Aug 8, 2006
"If this film also turns out to be a disaster, I won’t release my work domestically," Kim Ki-duk says, his voice shaking, his eyes concealed behind dark glasses. "Today feels like the day of Kim Ki-duk’s death. This could well be the last of my films that you will be able to see in Korea. And I won’t submit any more of my work to any of Korea’s festivals, including the Pusan International Film Festival." It was the press conference for the director’s thirteenth film "Time." It was originally not going to be released here at all, and Kim, who turned down all interviews last year, rarely left his home, so the day’s rare public appearance drew hordes of reporters.
"First of all, it would be great if people wouldn’t take my behavior as rude," he began before launching into an explanation of the controversy surrounding the release. After "The Bow" (2005 Cannes Un Certain Regard screening) and then "3-Iron" (2004 Venice, best director award) he says it seemed “like there was a change in my heart." The domestic run of "3-Iron" was far from successful, leaving the director in anguish, and his next film "The Bow" opened in just one theater as a result and didn’t even last a week. "3-iron" sold 94,928 tickets, while "The Bow" brought in a mere 1,398 viewers.
At the day’s emotional meeting with the press, Kim said "Time" has been "exported" to 30 different countries, Korea among them, but "if the numbers aren’t good, I won’t even export the film to Korea next time."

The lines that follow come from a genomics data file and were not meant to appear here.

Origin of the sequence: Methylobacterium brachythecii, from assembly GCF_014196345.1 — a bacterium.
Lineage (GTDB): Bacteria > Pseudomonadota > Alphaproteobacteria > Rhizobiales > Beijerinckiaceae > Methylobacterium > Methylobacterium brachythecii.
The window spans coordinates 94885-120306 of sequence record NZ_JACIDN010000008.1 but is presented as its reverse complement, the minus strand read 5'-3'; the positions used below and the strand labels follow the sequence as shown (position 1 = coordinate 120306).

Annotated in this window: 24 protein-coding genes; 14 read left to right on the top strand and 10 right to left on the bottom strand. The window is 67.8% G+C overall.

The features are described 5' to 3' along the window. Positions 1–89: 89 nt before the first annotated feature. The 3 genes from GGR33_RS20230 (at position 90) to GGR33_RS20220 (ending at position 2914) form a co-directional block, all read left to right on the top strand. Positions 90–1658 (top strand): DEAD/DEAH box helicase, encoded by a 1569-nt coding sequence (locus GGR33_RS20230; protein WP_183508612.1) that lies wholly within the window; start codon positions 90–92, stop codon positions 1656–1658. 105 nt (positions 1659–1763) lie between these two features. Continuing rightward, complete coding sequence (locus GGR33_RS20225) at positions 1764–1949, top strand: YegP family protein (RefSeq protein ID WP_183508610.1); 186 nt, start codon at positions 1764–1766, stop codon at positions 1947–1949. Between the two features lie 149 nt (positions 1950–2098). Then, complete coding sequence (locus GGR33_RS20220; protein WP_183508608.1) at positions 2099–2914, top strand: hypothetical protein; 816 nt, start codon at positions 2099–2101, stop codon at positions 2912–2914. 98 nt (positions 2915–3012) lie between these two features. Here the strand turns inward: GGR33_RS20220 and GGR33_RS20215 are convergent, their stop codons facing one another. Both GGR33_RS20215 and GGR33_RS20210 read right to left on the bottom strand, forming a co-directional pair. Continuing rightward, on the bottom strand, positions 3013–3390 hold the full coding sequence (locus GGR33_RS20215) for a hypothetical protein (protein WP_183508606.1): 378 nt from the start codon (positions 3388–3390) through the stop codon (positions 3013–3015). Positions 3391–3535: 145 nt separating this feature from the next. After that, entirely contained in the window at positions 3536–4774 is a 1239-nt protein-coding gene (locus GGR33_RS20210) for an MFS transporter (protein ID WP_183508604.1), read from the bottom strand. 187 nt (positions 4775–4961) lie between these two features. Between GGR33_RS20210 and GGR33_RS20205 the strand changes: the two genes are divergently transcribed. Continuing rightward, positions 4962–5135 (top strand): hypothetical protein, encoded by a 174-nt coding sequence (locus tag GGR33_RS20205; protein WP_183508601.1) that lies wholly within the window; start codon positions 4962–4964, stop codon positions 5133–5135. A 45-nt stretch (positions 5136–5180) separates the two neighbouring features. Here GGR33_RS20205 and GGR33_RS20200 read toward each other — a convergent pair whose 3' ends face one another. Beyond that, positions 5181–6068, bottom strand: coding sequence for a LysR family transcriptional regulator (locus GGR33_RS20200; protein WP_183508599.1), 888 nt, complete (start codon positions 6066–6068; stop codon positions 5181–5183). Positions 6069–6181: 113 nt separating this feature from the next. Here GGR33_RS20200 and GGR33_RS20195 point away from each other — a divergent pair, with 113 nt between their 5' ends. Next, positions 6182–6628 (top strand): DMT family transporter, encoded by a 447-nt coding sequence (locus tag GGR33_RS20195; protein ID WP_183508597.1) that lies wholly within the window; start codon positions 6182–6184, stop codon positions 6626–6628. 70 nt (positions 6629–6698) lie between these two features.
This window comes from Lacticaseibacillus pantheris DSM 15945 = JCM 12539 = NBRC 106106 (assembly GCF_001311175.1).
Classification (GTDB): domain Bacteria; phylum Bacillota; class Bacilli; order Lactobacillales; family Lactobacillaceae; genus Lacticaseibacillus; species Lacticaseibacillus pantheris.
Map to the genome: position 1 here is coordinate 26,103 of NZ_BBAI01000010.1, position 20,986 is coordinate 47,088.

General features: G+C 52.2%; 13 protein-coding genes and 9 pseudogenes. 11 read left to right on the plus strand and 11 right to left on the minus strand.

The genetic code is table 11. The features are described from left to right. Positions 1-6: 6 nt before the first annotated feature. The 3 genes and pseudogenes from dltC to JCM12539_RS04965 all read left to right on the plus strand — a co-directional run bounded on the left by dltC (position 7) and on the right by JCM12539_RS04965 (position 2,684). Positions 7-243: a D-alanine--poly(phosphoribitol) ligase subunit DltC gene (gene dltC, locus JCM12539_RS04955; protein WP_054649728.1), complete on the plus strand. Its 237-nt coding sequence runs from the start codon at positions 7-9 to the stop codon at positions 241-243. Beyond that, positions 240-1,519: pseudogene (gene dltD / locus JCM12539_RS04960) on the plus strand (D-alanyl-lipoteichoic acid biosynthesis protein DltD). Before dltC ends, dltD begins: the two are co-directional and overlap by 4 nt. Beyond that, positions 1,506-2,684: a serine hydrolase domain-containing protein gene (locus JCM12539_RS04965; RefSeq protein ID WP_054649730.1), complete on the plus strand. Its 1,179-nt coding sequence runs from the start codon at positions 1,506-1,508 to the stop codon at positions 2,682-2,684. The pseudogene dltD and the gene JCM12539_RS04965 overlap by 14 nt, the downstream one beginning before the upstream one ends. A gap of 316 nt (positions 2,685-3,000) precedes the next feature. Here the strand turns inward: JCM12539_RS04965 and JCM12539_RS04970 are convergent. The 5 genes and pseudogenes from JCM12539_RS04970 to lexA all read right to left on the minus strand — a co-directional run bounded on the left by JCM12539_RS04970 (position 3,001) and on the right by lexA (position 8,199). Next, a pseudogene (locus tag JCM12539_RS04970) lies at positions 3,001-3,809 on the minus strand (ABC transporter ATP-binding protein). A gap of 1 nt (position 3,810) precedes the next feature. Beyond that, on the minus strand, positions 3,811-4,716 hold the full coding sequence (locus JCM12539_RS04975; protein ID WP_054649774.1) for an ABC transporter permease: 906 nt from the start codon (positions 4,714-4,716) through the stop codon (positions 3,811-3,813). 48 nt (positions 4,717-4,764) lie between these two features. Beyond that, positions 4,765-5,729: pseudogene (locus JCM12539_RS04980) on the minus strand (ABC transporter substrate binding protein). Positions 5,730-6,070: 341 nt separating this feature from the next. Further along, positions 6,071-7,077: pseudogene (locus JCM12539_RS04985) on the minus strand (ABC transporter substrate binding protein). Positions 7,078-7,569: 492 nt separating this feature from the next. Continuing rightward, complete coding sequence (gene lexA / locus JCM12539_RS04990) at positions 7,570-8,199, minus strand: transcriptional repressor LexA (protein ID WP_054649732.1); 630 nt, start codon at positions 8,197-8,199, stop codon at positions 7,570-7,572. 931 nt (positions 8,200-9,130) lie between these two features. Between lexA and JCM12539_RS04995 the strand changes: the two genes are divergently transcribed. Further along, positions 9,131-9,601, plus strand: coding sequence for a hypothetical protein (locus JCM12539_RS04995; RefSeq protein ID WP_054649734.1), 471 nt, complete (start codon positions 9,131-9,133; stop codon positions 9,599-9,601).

"’Spring, Summer, Fall, Winter… and Spring’ was seen by 320,000 in the U.S., ‘3-Iron’ sold more than 200,000 tickets in France and more than 150,000 in Italy and Germany," Kim says. "Is it too much to ask that a similar number come to see my films in Korea?" At the last Pusan International Film Festival, the director was quoted as bemoaning the new era of the 10-million ticket Korean blockbusters. Asked about the record-breaking success of creature movie "The Host," which pulled 6 million viewers on 620 screens in 11 days, the director responded, "As the director who bleeds the most…" Then he broke off before continuing, "I think it ["The Host"] is the apex where the level of Korean movies meets the level of the audience." "Whether you interpret these remarks in a positive or negative way depends on the person," he adds ominously.
"Time" has been selected as the opening film at the Karlovy Vary International Film Festival in the Czech Republic and deals with the way that love changes with time, and the lovers resorting to plastic surgery in desperate efforts to preserve that love. The couple is played by Sung Hyun-ah and Ha Jung-woo. The local distributor Sponge bought the rights to the film, which opens on Aug. 24.